Apart from his work as co-chair of the financial services and securities litigation practice of Ulmer & Berne, Alan Wolper is the editor of BDLawCorner.com, a blog intended for broker/dealers which are members of FINRA—and the individuals associated with such firms, including legal and compliance professionals and registered representatives, as well as outside legal counsel and securities consultants who provide service to broker/dealers.
As part of his law practice and his blog, Wolper has been thinking a lot about the newly announced 2019 FINRA member examinations priorities letter. The letter suggests FINRA will increase its focus on emerging issues such as online distribution platforms and fixed-income markup disclosure obligations, as well as ongoing member risks such as fraud and cybersecurity. FINRA also says it will concentrate on firms’ compliance with the Financial Crimes Enforcement Network’s Customer Due Diligence rule and with disclosure obligations related to fixed-income transactions. Unlike previous priorities letters, this year’s edition does not explicitly repeat topics that have been mainstays of FINRA’s attention in the past.
“Nonetheless, firms should expect that FINRA will review for compliance regarding these [previously announced and] ongoing areas of focus,” the letter says.
According to Wolper, this last statement is probably the most important aspect of the whole priorities letter.
“In my practice, I see a pretty big disconnect between the things that FINRA management announces as the new priorities for the coming year versus what actually goes on at the boots-on-the-ground examination level,” Wolper says. “Whether you’re dealing with examiners from the central member regulation group or if you’re talking about regional counsel enforcement, this holds true, in my experience.”
Wolper says the FINRA management has good reason to put forward an image “that says the regulator is not looking to play gotcha.” Instead, FINRA has made it a priority to signal that its examiners appreciate the significant cost and effort it takes for firms to respond to FINRA requests and reviews. This helps to cultivate an important rapport and openness between the reviewers and the reviewed.
“But if you do the work that I do and you are dealing with firms that go through routine examinations or even cause examinations—there has really not been any change to the approach in some time,” Wolper says. “I’m painting with a broad brush, of course, but for the most part, examiners in my experience are still playing the game the same way they have been for a really long time. Frankly, they go into an examination looking for something they can write you up about. In my opinion, this is a real challenge for advisers and brokers to deal with.”
FINRA auditors, for their part, are required under the organization’s procedures to operate with an open mind, with the understanding that the auditor will honestly follow any evidence trails to wherever they lead. They should never presume an outcome from the start. Indeed, FINRA’s reporting from recent years suggests an ongoing reduction in terms of fines collected and the number of enforcement cases that being filed.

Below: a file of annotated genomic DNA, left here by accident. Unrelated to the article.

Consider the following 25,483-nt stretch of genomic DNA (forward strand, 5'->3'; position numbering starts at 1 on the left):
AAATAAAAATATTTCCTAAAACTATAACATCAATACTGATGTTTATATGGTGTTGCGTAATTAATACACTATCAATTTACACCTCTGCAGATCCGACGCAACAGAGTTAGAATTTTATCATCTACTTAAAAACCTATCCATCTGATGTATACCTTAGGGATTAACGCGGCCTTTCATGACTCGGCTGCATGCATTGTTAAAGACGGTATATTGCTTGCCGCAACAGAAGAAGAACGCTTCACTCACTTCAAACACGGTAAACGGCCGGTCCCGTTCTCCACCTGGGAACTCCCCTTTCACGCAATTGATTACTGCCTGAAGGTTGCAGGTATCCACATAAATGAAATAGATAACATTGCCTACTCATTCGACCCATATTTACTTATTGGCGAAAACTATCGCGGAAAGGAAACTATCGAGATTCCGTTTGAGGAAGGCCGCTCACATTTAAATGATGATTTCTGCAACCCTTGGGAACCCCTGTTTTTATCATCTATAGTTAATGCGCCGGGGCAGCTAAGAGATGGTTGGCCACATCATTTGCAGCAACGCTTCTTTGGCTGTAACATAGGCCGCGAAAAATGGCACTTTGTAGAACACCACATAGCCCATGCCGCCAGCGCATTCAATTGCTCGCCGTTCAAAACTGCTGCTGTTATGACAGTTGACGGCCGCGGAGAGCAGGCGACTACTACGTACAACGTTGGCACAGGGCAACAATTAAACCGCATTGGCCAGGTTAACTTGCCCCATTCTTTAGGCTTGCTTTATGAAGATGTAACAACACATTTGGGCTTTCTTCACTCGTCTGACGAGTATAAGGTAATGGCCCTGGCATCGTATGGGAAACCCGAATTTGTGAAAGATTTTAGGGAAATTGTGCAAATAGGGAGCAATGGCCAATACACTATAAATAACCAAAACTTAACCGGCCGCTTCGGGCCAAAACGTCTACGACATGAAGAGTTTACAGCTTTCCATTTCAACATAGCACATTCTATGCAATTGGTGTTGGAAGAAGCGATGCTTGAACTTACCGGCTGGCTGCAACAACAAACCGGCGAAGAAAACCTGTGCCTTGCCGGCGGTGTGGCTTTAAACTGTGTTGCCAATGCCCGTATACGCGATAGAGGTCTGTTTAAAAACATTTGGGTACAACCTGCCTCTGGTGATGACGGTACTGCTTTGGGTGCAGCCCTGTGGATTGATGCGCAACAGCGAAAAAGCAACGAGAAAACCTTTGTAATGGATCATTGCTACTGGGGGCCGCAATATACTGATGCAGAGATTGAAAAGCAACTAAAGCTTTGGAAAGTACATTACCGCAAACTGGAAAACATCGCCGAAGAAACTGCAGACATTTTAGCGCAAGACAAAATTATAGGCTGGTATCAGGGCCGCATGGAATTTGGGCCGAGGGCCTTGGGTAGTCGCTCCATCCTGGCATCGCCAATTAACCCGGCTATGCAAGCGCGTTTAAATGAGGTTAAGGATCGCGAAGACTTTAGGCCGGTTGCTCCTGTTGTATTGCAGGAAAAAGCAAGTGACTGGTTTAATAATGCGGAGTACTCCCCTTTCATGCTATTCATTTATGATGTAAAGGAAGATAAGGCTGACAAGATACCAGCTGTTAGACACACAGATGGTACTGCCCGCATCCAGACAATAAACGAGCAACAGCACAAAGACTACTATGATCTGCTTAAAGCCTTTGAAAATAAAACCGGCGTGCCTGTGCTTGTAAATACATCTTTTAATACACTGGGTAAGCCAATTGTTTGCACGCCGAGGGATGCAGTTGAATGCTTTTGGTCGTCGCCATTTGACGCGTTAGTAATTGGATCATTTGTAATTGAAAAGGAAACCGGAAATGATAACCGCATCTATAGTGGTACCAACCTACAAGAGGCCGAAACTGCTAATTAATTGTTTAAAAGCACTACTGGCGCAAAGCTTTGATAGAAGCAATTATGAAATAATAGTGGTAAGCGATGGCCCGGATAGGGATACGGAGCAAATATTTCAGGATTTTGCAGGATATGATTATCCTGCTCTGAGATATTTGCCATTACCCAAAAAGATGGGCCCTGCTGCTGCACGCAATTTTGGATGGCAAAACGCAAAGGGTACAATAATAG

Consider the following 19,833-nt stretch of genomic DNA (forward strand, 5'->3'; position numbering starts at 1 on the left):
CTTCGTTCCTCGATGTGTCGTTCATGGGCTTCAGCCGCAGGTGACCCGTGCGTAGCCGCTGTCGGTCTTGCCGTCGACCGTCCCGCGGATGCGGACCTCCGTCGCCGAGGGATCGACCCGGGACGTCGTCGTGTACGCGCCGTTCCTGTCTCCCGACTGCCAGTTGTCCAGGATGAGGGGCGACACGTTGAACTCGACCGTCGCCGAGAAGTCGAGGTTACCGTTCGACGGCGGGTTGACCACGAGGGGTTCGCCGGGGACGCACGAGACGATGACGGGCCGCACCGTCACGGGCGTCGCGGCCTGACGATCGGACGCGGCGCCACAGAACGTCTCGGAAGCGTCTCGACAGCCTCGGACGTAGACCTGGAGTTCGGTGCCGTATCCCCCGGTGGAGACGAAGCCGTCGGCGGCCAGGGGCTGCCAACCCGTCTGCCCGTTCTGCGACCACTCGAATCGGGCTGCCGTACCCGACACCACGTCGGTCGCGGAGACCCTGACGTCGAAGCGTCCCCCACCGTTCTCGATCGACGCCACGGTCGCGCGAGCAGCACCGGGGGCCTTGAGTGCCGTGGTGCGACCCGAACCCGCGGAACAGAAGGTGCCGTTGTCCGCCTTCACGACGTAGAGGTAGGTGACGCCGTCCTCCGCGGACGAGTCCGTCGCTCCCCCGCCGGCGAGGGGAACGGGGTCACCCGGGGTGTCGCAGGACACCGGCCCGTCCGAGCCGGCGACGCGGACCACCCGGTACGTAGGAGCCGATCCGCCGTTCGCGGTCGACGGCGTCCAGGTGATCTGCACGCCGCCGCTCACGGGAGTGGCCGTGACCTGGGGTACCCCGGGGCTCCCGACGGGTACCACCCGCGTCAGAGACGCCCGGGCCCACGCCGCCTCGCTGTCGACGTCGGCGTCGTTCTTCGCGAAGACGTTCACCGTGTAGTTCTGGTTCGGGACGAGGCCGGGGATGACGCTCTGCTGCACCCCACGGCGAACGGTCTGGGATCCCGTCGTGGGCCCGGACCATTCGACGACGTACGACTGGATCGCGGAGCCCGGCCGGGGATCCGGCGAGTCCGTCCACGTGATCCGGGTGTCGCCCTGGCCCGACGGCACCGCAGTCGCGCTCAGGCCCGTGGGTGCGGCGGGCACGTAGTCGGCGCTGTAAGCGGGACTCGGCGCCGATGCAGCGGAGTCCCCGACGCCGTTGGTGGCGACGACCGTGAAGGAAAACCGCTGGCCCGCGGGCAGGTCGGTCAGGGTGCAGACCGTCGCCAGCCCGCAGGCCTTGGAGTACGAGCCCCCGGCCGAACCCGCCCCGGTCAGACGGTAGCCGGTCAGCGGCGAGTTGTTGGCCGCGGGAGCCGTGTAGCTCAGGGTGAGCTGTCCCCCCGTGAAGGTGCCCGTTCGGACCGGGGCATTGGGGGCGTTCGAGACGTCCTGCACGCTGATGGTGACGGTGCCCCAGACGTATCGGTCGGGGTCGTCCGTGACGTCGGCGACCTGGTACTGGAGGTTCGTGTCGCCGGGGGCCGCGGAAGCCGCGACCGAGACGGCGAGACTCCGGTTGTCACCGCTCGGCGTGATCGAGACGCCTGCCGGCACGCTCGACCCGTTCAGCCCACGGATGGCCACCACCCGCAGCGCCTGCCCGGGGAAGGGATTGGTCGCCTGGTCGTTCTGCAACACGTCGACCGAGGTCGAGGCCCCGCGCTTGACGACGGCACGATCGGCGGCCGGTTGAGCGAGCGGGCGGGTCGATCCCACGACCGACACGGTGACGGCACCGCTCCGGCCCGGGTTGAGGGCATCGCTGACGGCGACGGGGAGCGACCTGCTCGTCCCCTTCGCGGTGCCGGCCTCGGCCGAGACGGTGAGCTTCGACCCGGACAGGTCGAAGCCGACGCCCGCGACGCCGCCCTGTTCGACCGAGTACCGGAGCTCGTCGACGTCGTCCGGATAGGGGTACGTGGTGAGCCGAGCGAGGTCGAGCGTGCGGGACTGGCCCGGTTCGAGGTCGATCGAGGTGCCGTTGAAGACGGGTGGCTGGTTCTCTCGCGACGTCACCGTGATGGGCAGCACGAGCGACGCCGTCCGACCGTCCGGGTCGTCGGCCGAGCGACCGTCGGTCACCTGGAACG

Wolper admits he is pretty tough on FINRA, and he doesn’t like to bash the examiners just for trying to do a good job. He says their performance motivations are understandable and they are working to protect investors from wrongdoing and negligence.
“Unfortunately, it is hard for even expert examiners to be expert on all the different complex business models and transactions that happen in our industry,” Wolper says. “In general, I would say, the further your business model is from simply offering vanilla buy-and-hold strategies involving stocks, the more uneasy FINRA is going to be with you. You don’t even have to go far off of this center to find yourself the target of what I would call undue scrutiny. I’ve seen cases where a firm is simply selling [municipal bonds] and FINRA started to become uneasy.”
Wolper says perhaps his biggest issue with the current style of FINRA enforcement activity is that it all occurs within a very rigid and formal framework.
“They won’t sit down across the table for an honest, open background conversation about a business model or why a business is set up a certain way,” Wolper suggests. “Instead, you generally will have to do all the communications under a strict set of disclosure rules. There are severe consequences for failing to response accurately, timely and completely in this context, which really puts firms on edge during the entire review process. Formal communications are important in the review process, of course, but the current system in my opinion really makes it hard for firms to explain themselves fully and clearly. It stifles dialog, whereas if you just sit the parties down and have a frank conversation about the business model, what FINRA may perceive as a risk, about what is being understood or not understood, that can be so much more effective.”
Wolper’s work also involves working with advisers and firms registered with the Securities and Exchange Commission (SEC). While there are significant differences between the ways SEC and FINRA operate, he says some of the same challenges are present.
“On the adviser side, adequate disclosure is the key and the cure for SEC scrutiny,” he says. “So, adequate disclosure has really been the focus for advisers and the regulators watching them. Adequate disclosure has been a moving target, I would say, and this is something that has challenged advisers over time. They have different challenges from what broker/dealers face. On the brokerage side, FINRA is happy to second guess your decisions much more than the SEC, I would say.”